Analysis 75 (3):362-370 (2015)

Authors
Delia Fara
Last affiliation: Princeton University
Abstract
Consider the following sentences: In every race, the colt won; In every race, John won.John Hawthorne and David Manley say that the difference between these two sentences raises a problem for Predicativism about names. According to the currently more standard version of Predicativism, a bare singular name in argument position, like ‘John’ in , is embedded in a definite description with an unpronounced definite article. The problem is supposed to be that permits a covarying reading that allows for different races to have been won by different colts, while does not permit a covarying reading—it can be true only if there is a single John that won every race. But, the objection runs, if the name ‘John’ is really embedded in a definite description with an unpronounced definite article, then the two sentences are structurally parallel and should not differ with respect to covariation. Appealing to Jason Stanley's ‘Nominal Restriction’ , I show that the difference between the two sentences above not only does not raise a problem for Predicativism but also is actually predicted by it
Keywords Predicativism  Names  John Hawthorne  David Manley  Nominal Restriction  Jason Stanley
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DOI 10.1093/analys/anv042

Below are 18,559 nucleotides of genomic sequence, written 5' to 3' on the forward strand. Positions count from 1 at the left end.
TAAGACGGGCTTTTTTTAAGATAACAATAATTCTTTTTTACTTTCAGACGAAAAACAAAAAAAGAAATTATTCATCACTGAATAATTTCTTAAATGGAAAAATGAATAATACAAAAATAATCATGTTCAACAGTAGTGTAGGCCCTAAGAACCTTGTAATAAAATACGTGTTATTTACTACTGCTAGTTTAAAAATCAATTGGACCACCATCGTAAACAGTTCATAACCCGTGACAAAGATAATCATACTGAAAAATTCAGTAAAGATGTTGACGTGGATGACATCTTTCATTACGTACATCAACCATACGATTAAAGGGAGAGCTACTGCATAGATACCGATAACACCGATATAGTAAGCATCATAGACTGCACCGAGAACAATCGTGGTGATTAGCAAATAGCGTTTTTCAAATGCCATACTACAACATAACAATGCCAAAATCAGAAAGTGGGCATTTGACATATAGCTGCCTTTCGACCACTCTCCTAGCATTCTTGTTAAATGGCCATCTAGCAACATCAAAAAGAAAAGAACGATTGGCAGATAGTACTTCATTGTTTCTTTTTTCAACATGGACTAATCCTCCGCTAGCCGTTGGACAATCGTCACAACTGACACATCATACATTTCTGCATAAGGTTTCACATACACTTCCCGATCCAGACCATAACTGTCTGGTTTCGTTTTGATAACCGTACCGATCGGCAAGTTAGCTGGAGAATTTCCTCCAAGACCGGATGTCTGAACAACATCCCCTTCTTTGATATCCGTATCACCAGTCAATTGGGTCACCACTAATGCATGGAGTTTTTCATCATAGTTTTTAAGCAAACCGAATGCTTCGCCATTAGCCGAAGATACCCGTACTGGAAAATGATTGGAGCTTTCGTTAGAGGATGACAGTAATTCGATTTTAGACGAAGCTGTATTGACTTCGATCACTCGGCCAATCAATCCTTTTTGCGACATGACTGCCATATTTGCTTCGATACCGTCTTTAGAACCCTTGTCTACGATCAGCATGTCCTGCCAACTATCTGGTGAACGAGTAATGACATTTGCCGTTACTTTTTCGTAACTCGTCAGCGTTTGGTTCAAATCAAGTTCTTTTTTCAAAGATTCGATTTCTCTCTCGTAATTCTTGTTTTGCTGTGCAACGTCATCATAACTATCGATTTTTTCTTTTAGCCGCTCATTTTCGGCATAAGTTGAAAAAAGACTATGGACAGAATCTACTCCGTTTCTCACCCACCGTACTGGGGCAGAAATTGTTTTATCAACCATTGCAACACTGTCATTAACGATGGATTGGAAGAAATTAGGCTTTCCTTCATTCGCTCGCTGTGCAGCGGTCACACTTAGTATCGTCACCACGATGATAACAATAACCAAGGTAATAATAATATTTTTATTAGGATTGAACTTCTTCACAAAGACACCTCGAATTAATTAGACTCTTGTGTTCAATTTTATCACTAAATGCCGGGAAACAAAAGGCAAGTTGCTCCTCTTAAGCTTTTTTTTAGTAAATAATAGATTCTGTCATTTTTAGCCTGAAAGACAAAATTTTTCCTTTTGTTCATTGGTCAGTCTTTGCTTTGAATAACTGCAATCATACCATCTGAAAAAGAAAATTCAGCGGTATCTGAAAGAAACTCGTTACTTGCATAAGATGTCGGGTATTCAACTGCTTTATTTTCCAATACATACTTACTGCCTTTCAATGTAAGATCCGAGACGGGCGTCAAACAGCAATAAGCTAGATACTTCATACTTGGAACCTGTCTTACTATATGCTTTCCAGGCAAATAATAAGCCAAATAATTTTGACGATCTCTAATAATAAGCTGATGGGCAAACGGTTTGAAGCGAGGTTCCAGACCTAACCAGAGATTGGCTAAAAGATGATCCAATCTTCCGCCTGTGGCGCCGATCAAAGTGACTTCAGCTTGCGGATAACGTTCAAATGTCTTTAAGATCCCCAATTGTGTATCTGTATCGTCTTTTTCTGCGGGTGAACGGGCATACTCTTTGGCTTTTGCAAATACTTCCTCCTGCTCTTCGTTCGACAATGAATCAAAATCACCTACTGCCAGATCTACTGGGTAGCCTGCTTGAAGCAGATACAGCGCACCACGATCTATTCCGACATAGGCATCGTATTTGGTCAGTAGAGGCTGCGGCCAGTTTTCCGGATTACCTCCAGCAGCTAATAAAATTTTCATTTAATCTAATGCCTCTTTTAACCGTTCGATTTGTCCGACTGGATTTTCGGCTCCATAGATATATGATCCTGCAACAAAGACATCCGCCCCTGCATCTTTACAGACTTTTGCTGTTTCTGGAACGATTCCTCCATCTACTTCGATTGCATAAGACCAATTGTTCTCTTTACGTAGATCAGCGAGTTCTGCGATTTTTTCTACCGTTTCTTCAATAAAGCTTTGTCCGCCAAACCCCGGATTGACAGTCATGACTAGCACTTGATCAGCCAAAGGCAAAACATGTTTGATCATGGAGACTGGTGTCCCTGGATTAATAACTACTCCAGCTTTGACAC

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References found in this work BETA

Word and Object.Willard Van Orman Quine - 1960 - Cambridge, MA, USA: MIT Press.
The Reference Book.John Hawthorne & David Manley - 2012 - Oxford University Press.
Word and Object.Willard Van Orman Quine - 1960 - Les Etudes Philosophiques 17 (2):278-279.
On Referring.Peter F. Strawson - 1950 - Mind 59 (235):320-344.
Names Are Predicates.Delia Graff Fara - 2015 - Philosophical Review 124 (1):59-117.

View all 27 references / Add more references

Citations of this work BETA

Names in Strange Places.Aidan Gray - 2017 - Linguistics and Philosophy 40 (5):429-472.
Lexical-Rule Predicativism About Names.Aidan Gray - 2018 - Synthese 195 (12):5549-5569.
‘The’ Problem for the-Predicativism.Robin Jeshion - 2017 - Philosophical Review 126 (2):219-240.

View all 10 citations / Add more citations

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